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Joined: Jan 03, 2012

anorexia in a teen

Posted by @pamelaterry, Jan 3, 2012

My 16 year old daughter came to me the other day and said she has a eating disorder. Which i was thinking she did but was unsure she has lost alot of weight in a short time. I’m worried and scared. Ny help for us would be greatly appricated.


Native Floridian

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Posted by @nativefloridian, Jan 4, 2012

If you can take her to your family physician and have a physical evaluation, that would be helpful. Then you will know if she is truly anorexic or not. Then the doctor can advise you both, how best to handle the situation. It could be something else causing her to lose her appetite, some underlying medical condition. Best to get professional help asap. God bless!

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Posted by @catsilcomcom, Jan 5, 2012

Ny help?? Oh ANY help.. All I can say is get her to a doctor and don’t whine that your kid’s not crazy when he/she advises you to seek the help of a psychologist or psychiatrist – please get her the help she needs and thank goodness she came to you! She’s very brave!


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Posted by @pamelaterry, Jan 5, 2012

Thank you for your word she its very brave at the drs now. She just told me that she has been this way since she was in the eighth grade shes a sofmore now any thoughts and prayers are welcome, thank you again


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Joined: Jan 11, 2012
Posted by @magick, Jan 11, 2012

Dear Pamelaterry, Please go to this wonderful site( you may want to join the forum too and talk to the hundreds of other parents who have walked in your shoes). I cannot recommend it highly enough. As a first book, download or buy “Help your teenager beat an eating disorder” by Drs. Locke and LeGrange, then try “eating with your anorexic” by Laura Collins or ” brave girl eating” by Harriet Brown. Arm yourself with knowledge. There are very different approaches to treating anorexia and some of them are very out dated and ineffective, waiting for the patient to ” choose” recovery or to suddenly say “oh, I guess I will eat enough after all.”. Remember when autism was blamed on “cold mothers?”
It really boils down to the difference between can’t and won’t eat. Your daughter is a hostage to this strange disease and cannot eat without your support.
I believe very strongly in programs that follow FBT ( this stands for family based treatment, the family supports the anorexic in their eating). Most of the cutting edge programs in the country have adopted this evidence-based treatment. In other words, it has been proven to work, unlike the outdated, “let’s talk about why you won’t eat” approach.

This is scary, I know, but with support from you, (lots of it and for a long time) your D can recover. The most important thing is that she receive adequate and balanced nutrition so that her brain can begin to heal and get back to being her old self. Cheap and powerful medecine, food!
Let me know if you need someone to talk to. Have hope! No one ” chooses” this. It is not her fault, it is not your fault, anorexia is a biologically-based brain disease. This will be a long journey, but the good news is that full and adequate nutrition will do much to bring your daughter back.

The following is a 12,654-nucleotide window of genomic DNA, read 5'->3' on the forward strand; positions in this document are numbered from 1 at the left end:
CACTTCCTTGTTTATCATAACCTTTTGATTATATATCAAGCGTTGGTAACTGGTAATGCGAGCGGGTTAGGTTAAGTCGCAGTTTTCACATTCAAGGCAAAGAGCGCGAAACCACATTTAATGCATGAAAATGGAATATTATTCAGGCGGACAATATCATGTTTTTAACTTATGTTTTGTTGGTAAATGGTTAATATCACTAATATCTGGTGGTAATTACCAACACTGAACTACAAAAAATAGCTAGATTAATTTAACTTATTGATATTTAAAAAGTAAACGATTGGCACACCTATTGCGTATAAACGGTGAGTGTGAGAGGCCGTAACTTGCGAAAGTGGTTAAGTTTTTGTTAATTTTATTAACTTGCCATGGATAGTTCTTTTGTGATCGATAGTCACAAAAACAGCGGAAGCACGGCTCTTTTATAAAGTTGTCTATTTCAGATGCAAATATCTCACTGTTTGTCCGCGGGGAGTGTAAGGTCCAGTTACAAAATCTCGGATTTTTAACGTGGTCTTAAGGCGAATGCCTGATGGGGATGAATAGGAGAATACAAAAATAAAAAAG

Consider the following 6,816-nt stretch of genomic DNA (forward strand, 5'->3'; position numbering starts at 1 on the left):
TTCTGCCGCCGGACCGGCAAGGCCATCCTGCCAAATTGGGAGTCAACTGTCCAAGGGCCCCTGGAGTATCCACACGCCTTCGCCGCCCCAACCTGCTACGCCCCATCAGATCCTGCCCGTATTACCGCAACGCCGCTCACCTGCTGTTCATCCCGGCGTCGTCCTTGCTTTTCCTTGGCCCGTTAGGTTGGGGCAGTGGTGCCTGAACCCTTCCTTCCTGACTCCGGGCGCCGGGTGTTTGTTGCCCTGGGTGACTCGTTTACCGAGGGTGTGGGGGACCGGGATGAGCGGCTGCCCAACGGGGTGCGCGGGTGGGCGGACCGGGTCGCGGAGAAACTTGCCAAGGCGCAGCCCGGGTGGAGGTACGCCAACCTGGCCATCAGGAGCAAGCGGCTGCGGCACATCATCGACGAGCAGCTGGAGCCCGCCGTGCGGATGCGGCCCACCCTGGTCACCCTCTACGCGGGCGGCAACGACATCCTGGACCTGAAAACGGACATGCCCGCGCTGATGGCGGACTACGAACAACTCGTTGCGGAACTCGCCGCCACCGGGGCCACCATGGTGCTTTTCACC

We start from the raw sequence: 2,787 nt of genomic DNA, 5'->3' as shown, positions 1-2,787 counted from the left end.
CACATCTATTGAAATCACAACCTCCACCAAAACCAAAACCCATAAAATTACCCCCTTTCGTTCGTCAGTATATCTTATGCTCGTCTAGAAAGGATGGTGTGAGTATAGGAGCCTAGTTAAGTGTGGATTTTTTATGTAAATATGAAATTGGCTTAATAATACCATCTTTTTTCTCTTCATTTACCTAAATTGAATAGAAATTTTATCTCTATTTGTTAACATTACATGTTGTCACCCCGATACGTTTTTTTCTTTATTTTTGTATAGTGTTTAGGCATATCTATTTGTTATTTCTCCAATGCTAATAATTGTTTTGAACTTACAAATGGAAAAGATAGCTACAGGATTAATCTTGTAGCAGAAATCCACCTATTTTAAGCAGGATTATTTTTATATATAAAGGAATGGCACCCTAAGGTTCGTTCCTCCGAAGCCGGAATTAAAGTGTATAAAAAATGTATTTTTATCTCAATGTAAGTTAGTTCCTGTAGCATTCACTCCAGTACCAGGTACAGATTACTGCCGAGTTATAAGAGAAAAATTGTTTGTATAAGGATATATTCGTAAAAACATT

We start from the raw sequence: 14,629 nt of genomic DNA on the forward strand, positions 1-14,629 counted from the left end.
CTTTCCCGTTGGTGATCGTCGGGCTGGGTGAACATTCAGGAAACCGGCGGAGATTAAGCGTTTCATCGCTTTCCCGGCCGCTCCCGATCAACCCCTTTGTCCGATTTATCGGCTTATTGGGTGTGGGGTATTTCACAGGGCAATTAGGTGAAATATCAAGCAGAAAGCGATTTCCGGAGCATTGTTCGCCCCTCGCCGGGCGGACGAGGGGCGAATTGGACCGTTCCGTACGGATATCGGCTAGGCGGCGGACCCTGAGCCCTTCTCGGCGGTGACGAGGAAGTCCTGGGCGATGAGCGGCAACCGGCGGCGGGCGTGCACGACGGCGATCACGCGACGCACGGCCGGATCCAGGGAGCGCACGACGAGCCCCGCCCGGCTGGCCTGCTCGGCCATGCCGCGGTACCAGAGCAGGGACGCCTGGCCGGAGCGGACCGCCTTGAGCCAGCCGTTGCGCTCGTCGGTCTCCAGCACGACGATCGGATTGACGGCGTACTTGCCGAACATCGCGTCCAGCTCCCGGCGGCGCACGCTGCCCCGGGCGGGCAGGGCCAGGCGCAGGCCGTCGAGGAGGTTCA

Jeanne Marie

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Joined: Jan 12, 2012
Posted by @jeannemarie, Jan 12, 2012

I had a similar experience with my youngest daughter when she was 19 – in her case it was bulemia. What a blessing that she was able to tell you as admission is at least half the battle. My girl received 8 weeks of in-patient treatment in a local hospital’s eating disorder facility with group and personal counseling follow up. We both began counseling almost immediately after she told me. Best thing we ever did. She is now 40 years old and, after a great deal of prayer and work , mostly on her part, she continues to be healthy. She tells me the impulse grows weaker but the tendency still hangs around. But then we all have some annoying trendency (or several) we must resist as long we are alive. At the time it seemed healing took forever but now it seems a bad bump in her road to adulthood. I wish you both the best . Please remember there is hope and especially – IT IS NO ONE’S FAULT.


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Posted by @littledreamer, May 22, 2012

I have had a eating disorder (and am still recovering). I guess I think you should look at your situation and not make a huge deal about weight. To tell you the truth, I think weight should not even be apart of treatment for anorexia. Patients will obviously gain weight after they start eating normal amounts and their bodies will naturally go to the place they need to be, therefore weight ranges are kinda stupid. I suggest having her see a good, understanding counseller and maybe a psychiatrist too. If medical stabilization is necessary, then going to the hospital I guess is your only option. But I dont recommend treatment centers, they just take most of your money and then you end up relapsing and return to treatment. It’s an endless cycle.

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